Role: Lead UX Designer, UX Researcher
October to December: research and synthesis
January to May: designing, prototyping, testing, iterating
May: finalized design system components
PM: Damien Plouzek
Engineering: Kristin Vaughn, Rob Wright, Liah Wallace, Jack Mueller
Additional support: Sierra Willenburg (UX), Christina Cuatto (PM), Christina Wong (UX Research)
The main purpose of this project is to update Dealer Finder’s UI to accomodate for our new navigation container (shell nav). The shell nav contains a thin sidebar on the left, which is incompatible with the sidebar-heavy filtering in Dealer Finder. In my revamp, I moved the filtering to the top of the page instead.
Since this is an internal tool used by DealerOn employees across departments, I crafted a survey to understand how each respondent uses Dealer Finder. The six-question survey received 44 responses.
“This is what I call top tier research synthesis.”
I collected all responses and categorized them into groups such as team, usage, and feedback. Using my synthesis, I proposed a roadmap prioritized by feature and worked with Director of Product Christina Cuatto to finalize it.
View the synthesis in Figma and the survey on Maze.
Some features I suggested based on my research, such as copy text functionality, icon changes, and column renaming, are now live.
First drafts
Test Prototype
Task: Find all dealers with the make Ford who have Apex enabled.
This was actually the fourth prototype I created to test; the other tasks were too complicated for unfamiliar users.
“Feels easier to access.”

“Feels easier to access, and I can see all my filter selections in a glance and do not have to scroll as compared to the sidebar on the current tool, which feels too cluttered.”
“The topbar navigation has more visual clarity than the sidebar navigation because dropdowns aren’t obscuring each other and you don’t have to scroll to see all selected filters.”
“The items in the dropdowns don’t get cut off at the bottom of the page, it’s easier to see enabled filters, filter types are easier to distinguish.”

Action items
“This doesn’t feel any different than the current solution… actually it’s kind of worse since the filters will now push the results off the page.”
“Many of the queries I’m doing return a lot of dealers. For example, the actual query we just did returns 16 results in prod, but 24 in QA. Often, you are getting a list of a couple hundred dealers, so it helps to see more results in the table.”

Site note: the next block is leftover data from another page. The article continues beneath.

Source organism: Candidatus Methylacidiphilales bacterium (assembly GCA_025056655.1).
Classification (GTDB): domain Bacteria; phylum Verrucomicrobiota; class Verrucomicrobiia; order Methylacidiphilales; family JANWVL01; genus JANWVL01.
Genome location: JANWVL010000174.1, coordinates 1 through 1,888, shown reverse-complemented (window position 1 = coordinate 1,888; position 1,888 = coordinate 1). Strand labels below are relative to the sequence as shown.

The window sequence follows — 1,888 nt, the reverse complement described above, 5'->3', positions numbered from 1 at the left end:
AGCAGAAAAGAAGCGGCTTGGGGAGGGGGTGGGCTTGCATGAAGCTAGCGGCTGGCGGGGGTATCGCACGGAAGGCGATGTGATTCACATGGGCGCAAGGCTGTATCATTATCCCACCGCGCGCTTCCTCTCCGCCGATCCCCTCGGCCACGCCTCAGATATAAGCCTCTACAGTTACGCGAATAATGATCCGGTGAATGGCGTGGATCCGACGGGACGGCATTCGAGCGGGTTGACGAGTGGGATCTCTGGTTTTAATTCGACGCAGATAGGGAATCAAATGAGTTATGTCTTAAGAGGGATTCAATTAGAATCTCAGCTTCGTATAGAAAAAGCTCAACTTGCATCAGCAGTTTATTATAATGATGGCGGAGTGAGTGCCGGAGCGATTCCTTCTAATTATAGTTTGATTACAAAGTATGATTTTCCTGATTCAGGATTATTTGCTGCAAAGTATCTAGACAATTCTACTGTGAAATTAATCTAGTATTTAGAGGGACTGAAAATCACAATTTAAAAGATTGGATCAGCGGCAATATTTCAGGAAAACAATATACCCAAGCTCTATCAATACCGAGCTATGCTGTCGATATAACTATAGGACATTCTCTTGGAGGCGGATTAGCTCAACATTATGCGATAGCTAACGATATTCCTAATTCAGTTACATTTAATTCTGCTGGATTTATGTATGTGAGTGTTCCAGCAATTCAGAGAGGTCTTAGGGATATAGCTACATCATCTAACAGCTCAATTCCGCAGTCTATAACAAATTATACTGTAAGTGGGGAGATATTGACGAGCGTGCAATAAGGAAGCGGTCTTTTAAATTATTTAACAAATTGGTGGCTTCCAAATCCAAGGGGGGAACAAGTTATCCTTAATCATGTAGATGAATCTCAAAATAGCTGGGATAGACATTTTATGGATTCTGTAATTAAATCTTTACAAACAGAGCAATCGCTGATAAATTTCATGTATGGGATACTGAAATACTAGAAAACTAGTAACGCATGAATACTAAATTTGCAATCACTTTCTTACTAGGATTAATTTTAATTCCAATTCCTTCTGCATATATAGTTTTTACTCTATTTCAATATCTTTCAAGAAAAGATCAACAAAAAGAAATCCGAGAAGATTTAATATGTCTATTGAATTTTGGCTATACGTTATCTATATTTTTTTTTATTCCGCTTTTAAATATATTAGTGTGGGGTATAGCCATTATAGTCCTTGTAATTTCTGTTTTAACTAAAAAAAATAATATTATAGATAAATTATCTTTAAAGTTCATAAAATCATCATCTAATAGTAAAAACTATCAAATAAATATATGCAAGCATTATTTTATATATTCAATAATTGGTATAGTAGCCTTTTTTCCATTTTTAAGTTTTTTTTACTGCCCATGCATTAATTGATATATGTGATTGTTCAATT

The filters need to take up less vertical space

“The appearance of a new field was not immediately obvious to me. It appeared onscreen as I was pressing a button in another field. It also matches the ‘white-space’ aesthetic of the UI so closely that I did not sense it as ’new’ at first.”
“I felt the APEX enabled/disabled dropdown popped up in a weird spot. Why was it on the next line. They were related so I expected their location to be related.”
Any filters added via the “More Filters” button need to appear next to the “More Filters” button for organizational clarity

“The difference in the heights of the form elements bothers me a little. It seems that everything is a little misaligned. I think the positioning of the elements could be improved to give the layout more balance. The colors, sizes, thickness, and rounded corners of the elements (checkboxes, input fields, buttons) don’t follow the same pattern. It seems that each element has a slightly different design compared to other elements, which gives me a feeling of lack of unity.”
Filter elements must all visually align in terms of height, etc. Design system needs updating
Tackling layout and alignment
Designing a new removable combo box
Front end software engineer Kristin Vaughn was concerned about the accessibility of the removable combo box. The x/close button was placed too close to the label. I worked with her to design a new, more accessible component for our design system.
The leftmost option is the original. The options next to it are newer iterations.
“This is looking fantastic”
Here are the components we settled on. One is removable (for additional filters) and one is not (for default filters).
This is one of my many contributions to our design system.
Adding and removing columns
Rearranging columns
Exporting search results
Filtering by custom code
Copying text and opening links
“It’s very well organized. I’m very proud of your synthesis. This is great. This is what I call top tier research synthesis. Well done, very well done.” Christina Wong, UX Researcher

Taking a survey on how the current tool is used reveals problem areas and core user groups. You can return to those core user groups with further questions.
When making prototype tasks, choose a straightforward task that won’t frustrate users but will allow you to learn what you’re trying to learn. In the earlier drafts of my test prototype, the tasks I chose were too complex (ie: having testers find dealers in the Ford OEM required them to select “OEM” from “More Filters” and then choose “Ford,” instead of the most obvious process of choosing “Ford” from “Make.” Christina Cuatto asked, “what are we trying to learn from this?” which brought me back to our initial goal, which was to test how users felt about the layout change from sidebar to topbar, not if they knew they had to choose “OEM” from “More Filters” first.
Double check if components are accessible. My team has also recently had to increase the height of our interactive components (ie: buttons) from 36px to 44px in accordance with WCAG’s minimum target size guide.
Product roadmaps are a PM’s best friend.
As always, get feedback and iterate and get feedback and iterate.

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